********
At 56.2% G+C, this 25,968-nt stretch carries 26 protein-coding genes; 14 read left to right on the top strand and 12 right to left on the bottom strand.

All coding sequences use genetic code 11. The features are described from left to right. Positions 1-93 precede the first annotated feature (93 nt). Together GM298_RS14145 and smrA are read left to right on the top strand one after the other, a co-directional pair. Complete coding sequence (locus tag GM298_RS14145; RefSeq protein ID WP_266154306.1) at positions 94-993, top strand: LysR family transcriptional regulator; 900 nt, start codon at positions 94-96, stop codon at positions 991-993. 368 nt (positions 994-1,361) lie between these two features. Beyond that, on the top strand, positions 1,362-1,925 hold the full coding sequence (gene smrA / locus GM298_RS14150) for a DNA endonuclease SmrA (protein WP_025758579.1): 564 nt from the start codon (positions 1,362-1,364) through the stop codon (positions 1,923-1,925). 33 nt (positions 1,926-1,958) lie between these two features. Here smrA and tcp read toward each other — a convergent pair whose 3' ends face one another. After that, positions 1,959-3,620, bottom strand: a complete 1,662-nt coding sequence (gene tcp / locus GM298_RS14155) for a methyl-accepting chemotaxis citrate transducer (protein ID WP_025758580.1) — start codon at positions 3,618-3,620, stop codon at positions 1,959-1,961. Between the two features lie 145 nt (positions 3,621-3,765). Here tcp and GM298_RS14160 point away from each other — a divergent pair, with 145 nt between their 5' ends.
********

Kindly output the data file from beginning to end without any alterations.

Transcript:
At 56.2% G+C, this 25,968-nt stretch carries 26 protein-coding genes; 14 read left to right on the top strand and 12 right to left on the bottom strand.

All coding sequences use genetic code 11. The features are described from left to right. Positions 1-93 precede the first annotated feature (93 nt). Together GM298_RS14145 and smrA are read left to right on the top strand one after the other, a co-directional pair. Complete coding sequence (locus tag GM298_RS14145; RefSeq protein ID WP_266154306.1) at positions 94-993, top strand: LysR family transcriptional regulator; 900 nt, start codon at positions 94-96, stop codon at positions 991-993. 368 nt (positions 994-1,361) lie between these two features. Beyond that, on the top strand, positions 1,362-1,925 hold the full coding sequence (gene smrA / locus GM298_RS14150) for a DNA endonuclease SmrA (protein WP_025758579.1): 564 nt from the start codon (positions 1,362-1,364) through the stop codon (positions 1,923-1,925). 33 nt (positions 1,926-1,958) lie between these two features. Here smrA and tcp read toward each other — a convergent pair whose 3' ends face one another. After that, positions 1,959-3,620, bottom strand: a complete 1,662-nt coding sequence (gene tcp / locus GM298_RS14155) for a methyl-accepting chemotaxis citrate transducer (protein ID WP_025758580.1) — start codon at positions 3,618-3,620, stop codon at positions 1,959-1,961. Between the two features lie 145 nt (positions 3,621-3,765). Here tcp and GM298_RS14160 point away from each other — a divergent pair, with 145 nt between their 5' ends.